The Trilogy Litigation
The effect of Timminco was that all three of the trilogy cases were time barred, which neither the plaintiffs nor defendants had expected, though the courts in each case considered (and sometimes applied) a variety of measures to mitigate that effect. The Ontario Court of Appeal heard all three trilogy appeals together in what amounted to a reconsideration of its decision in Timminco. A special five judge panel unanimously reversed its earlier (also unanimous) interpretation of the OSA in Timminco, holding instead that the legislature intended that the OSA limitation periods be subject to the CPA suspension.
At the Supreme Court of Canada, a thin 4-3 majority of judges reversed the Court of Appeal’s decision in the trilogy and upheld the Court of Appeal’s earlier interpretation of the OSA in Timminco. The Supreme Court split three ways on other issues, leading to mixed outcomes for the plaintiffs in the three cases. The actions in two of the three cases were rescued on other grounds, despite being time barred.
Justice Côté wrote for herself and two others, upholding the Timminco decision and finding that the statutory claims were time-barred in all three trilogy cases. In her view, section 28 of the CPA cannot operate to suspend an OSA limitation period before leave is granted and thus before an OSA action is capable of being commenced. A plaintiff does not trigger section 28 by merely pleading its intention to seek leave to bring the statutory action. She held that allowing the limitation periods in the OSA to be suspended by the CPA in this way would circumvent a carefully struck balance in the OSA and the limits of the statutory causes of action intended by the legislature. The legislature intended the leave requirement to be a precondition to commencing an action. She also noted that allowing the CPA to suspend the strict limitation period would give class plaintiffs an advantage over individual plaintiffs who would still have to strictly comply with the limitation period in the OSA.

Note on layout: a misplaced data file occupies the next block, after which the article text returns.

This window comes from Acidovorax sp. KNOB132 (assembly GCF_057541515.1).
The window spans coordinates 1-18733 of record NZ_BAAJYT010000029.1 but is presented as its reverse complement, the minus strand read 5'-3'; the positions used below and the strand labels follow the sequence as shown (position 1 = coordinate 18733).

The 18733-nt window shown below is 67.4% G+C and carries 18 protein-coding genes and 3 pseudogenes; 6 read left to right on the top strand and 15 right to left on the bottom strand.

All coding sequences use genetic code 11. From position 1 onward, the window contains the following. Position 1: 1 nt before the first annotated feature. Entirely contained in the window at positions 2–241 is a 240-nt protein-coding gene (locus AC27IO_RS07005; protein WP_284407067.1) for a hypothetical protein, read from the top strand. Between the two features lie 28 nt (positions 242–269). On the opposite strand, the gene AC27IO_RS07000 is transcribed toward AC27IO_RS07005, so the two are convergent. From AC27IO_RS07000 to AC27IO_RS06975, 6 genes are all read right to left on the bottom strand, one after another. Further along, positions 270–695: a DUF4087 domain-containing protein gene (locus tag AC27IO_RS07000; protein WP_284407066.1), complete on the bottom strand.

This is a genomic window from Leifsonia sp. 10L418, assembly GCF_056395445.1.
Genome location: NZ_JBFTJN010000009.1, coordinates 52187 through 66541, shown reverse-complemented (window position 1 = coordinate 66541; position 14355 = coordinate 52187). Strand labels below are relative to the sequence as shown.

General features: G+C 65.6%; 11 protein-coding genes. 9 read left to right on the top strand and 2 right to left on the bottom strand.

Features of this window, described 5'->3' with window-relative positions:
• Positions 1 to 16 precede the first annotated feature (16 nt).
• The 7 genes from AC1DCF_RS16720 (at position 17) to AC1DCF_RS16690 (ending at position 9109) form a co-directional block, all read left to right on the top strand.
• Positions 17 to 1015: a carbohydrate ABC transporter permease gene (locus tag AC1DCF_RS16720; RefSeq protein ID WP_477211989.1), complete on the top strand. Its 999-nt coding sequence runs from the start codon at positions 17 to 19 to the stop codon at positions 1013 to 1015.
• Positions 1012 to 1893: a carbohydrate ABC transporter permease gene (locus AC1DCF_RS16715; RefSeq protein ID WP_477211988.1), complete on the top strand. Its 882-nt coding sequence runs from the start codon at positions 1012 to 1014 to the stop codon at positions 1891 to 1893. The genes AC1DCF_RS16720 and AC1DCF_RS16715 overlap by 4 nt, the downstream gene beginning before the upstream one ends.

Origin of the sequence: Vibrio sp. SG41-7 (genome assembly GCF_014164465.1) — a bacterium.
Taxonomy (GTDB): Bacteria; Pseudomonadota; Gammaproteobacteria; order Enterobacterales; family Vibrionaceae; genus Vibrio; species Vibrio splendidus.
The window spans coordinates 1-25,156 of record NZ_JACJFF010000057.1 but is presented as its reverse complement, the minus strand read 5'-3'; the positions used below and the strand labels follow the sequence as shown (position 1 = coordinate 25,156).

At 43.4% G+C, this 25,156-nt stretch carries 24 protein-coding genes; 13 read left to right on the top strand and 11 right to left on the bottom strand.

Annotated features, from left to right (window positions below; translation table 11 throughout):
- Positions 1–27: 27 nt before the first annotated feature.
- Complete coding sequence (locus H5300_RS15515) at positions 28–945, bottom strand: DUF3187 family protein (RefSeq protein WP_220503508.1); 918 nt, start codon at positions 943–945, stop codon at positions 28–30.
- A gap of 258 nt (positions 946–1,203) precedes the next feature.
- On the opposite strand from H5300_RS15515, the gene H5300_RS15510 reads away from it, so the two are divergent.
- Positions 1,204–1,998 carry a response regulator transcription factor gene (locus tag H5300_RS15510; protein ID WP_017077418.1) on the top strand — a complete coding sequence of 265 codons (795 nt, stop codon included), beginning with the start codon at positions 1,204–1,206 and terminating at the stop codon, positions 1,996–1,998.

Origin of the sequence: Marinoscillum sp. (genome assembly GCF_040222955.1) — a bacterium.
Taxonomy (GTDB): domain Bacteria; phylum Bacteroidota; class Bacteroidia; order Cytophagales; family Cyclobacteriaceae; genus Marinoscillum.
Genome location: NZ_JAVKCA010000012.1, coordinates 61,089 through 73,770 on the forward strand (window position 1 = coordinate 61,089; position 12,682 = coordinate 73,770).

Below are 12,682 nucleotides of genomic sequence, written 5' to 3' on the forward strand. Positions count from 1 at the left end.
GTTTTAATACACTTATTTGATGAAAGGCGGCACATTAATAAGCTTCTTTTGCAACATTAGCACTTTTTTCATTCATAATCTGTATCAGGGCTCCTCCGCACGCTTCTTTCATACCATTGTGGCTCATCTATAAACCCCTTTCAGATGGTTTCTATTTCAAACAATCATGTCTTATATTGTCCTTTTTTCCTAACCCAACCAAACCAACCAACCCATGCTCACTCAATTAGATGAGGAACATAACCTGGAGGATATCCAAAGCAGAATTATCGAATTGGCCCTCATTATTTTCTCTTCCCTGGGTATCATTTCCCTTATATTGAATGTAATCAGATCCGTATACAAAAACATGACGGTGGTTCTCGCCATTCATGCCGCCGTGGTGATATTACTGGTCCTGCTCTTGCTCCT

Justice Karakatsanis wrote for herself and two others, upholding the Court of Appeal’s decision in the trilogy. She held that the leave requirement is not an element of the statutory causes of action, but rather a procedural requirement. She also stressed that the majority interpretation would remove compliance from the plaintiffs’ hands since court delays beyond their control could result in leave being granted after the limitation period expired. In her view, a pleading that sets out the relevant facts and an intention to seek leave is sufficient to “assert” a cause of action for the purposes of section 28 of the CPA. She also observed that statutory remedies under the OSA were intended for class proceedings, which supports the view that the limitation periods were meant to be subject to the CPA.
Writing for himself, Justice Cromwell agreed with Justice Côté as to the proper interpretation of the OSA, thus forming a majority of four judges on that point. However, he disagreed in the result. He held that the motion judges in two of the cases should have exercised their discretion to grant leave nunc pro tunc, thereby curing the expiration of the limitation periods by granting leave retroactive to the time it was sought. Justice Côté believed that the statutory scheme of the OSA did not permit any discretion to grant the orders nunc pro tunc. Justice Karakatsanis did not address the issue. The result was that two of the cases were permitted to continue even though four of seven judges held that they were time barred, and three of those four held that there was no room to avoid that result by making retroactive orders.